Warriors Must Turn to Classic Core With Kevin Durant Not Close to Return

OAKLAND -- Listening to knowledgeable parties around the NBA and looking at the faces of the Warriors after their 114-111 Game 2 win over the Trail Blazers, it's apparent that this is how it's going to be for the foreseeable future.

Whatever the Warriors do this weekend and beyond against Portland in the Western Conference finals will be in the absence of Kevin Durant.

When the Warriors leave their facility Friday afternoon for a flight to Portland, Durant will stay behind in the Bay Area to continue treatment on the right calf he strained on May 8.

He'll still be in recovery when the team returns next week, after Games 3 and 4 of the Western Conference finals in the Pacific Northwest. The same for Game 5, which is scheduled for next Wednesday, if necessary.

"We've ruled him out until next Thursday, so that leaves Games 6 and 7," general manager Bob Myers told NBC Sports Bay Area. "At this point, we just wait and see then.

"But you have to first get there and see where we're at. We get to see him (get treatment) every day -- I know you guys don't -- so we will know before that day if it's realistic or not."

It is safe to presume Durant's return in this series, even if it goes seven games, is unrealistic. Not impossible, mind you, but so highly unlikely that his coaches and teammates have to assume he'll be of no more help on the floor than assistant coach Chris DeMarco.

It's up to the classic core -- Stephen Curry, Draymond Green and Klay Thompson -- to drive the Warriors through this series and, should they succeed, into the next.

"We can't sit and look over our shoulder and say, ‘Hey, man, when is K going to be back?' " Green said. "We just got to play with whatever we got. We got to play and give him an opportunity to get back, and I think that's what really falls on our shoulders."

Green, aside from five turnovers, was magnificent in Game 2, contributing 16 points, a game-high 10 rebounds, seven assists and five blocks -- four in the first quarter. Curry furnished a game-high 37 points, Thompson was terrific while scoring 13 of his 24 points in the pivotal third quarter.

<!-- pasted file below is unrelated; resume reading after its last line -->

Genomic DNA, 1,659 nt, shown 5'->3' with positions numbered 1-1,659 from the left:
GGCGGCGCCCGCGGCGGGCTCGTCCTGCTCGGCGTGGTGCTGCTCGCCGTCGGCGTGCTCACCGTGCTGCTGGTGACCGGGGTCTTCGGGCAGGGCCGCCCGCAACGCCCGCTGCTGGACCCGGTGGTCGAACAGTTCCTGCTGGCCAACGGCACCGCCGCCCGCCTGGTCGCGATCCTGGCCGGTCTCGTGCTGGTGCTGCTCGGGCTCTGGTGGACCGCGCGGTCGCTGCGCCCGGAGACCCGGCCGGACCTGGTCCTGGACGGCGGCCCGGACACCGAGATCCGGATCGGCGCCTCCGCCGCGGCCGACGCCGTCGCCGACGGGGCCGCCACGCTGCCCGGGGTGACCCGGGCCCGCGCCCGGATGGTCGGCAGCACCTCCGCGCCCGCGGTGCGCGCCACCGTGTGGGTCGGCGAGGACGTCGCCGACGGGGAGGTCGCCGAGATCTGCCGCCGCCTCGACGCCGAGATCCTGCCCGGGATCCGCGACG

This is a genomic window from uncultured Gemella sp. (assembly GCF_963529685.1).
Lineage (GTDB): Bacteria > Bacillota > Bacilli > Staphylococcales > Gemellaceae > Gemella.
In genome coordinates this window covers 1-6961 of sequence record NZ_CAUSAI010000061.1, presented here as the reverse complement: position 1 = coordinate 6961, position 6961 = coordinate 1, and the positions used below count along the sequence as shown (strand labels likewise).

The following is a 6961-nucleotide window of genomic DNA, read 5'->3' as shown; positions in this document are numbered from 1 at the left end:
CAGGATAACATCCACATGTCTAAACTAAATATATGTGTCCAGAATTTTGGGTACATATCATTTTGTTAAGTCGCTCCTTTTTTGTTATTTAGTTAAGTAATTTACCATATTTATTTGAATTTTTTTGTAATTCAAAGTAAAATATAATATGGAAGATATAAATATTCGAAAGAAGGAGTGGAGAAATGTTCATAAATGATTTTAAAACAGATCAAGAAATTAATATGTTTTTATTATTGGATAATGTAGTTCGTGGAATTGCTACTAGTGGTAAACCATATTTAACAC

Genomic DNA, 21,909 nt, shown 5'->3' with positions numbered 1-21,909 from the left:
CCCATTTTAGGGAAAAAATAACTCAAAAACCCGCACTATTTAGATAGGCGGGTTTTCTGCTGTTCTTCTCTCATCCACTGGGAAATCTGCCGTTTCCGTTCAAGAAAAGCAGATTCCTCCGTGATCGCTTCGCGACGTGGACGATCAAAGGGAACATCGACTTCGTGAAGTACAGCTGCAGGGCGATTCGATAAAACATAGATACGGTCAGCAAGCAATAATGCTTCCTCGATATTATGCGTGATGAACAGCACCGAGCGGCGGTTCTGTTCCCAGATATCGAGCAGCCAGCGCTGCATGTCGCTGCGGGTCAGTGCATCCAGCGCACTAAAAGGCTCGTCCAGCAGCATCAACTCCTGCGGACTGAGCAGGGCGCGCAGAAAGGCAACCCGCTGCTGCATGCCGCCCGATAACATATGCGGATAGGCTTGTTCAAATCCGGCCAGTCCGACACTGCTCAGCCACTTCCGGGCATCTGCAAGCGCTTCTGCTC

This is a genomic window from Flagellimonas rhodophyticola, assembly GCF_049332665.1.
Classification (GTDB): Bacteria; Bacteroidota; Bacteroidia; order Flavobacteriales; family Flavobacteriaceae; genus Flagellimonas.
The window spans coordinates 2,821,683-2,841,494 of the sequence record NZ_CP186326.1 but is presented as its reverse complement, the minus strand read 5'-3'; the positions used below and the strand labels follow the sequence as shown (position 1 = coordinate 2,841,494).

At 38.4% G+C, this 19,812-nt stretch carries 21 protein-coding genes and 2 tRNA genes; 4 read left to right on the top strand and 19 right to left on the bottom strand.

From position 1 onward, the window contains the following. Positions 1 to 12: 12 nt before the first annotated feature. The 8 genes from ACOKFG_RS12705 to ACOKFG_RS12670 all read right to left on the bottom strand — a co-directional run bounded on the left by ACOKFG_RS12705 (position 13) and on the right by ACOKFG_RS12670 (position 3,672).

They got help. Kevon Looney, continuing his stellar postseason, scored 14 points (6-of-6 shooting from the field) and snagged seven rebounds. Jordan Bell had 11 points, three rebounds and two steals. And Andre Iguodala made the game-saving defensive play.

It's going to have to be group effort. Durant, the team's ultimate bailout option that was having a spectacular postseason, is not available and there is no timetable for his return.

"We're confident we can win, but we would much rather have him playing," Curry said. "So, we're going to hold the fort down till he gets back and then go win another championship with our full squad."

The Warriors won Game 1 on Tuesday because they played a Portland team reeling from exhaustion, and they won Game 2 -- after falling behind by as much 17 early in the third quarter -- by summoning the piranha-like defense that so often swings a game in their favor.

Trailing 69-53 with 9:34 remaining in the third, the Warriors turned angry and needed a little more than two minutes to fashion a 13-0 run, bringing the score to 69-66 with 7:11 left in the quarter. They got back into the game by forcing three misses and two turnovers.

After a sloppy first half in which they gave the Blazers 18 points off 10 turnovers and allowed them to shoot 48.9 percent from the field, the Warriors found themselves in the second half, holding Portland to 46 points on 38.5-percent shooting.

That defense, led by Green, is going to have to be their passage to the next round.

[RELATED: Draymond saves Dubs from complacent selves in Game 2 win]

"We feel like we can still win games no matter who is out there on the floor," Curry said. "That's why we're in the position that we are and have won championships with all the injuries we had and all that type of stuff. We know what the mission is, and we're on it right now."

The Warriors feel they have developed and come close to perfecting a blueprint for success. If they follow the leaders and play defense, that may be enough. If they do those things and take care of the ball, it will be enough.

Enough to get them to the NBA Finals, at least.

"We've had a lot of success," Myers said. "But they've been through a lot of the spotlight and dealing with the questions and uncertainties. They're pretty good at it."

We're about to see, in Games 3 and 4, how good.

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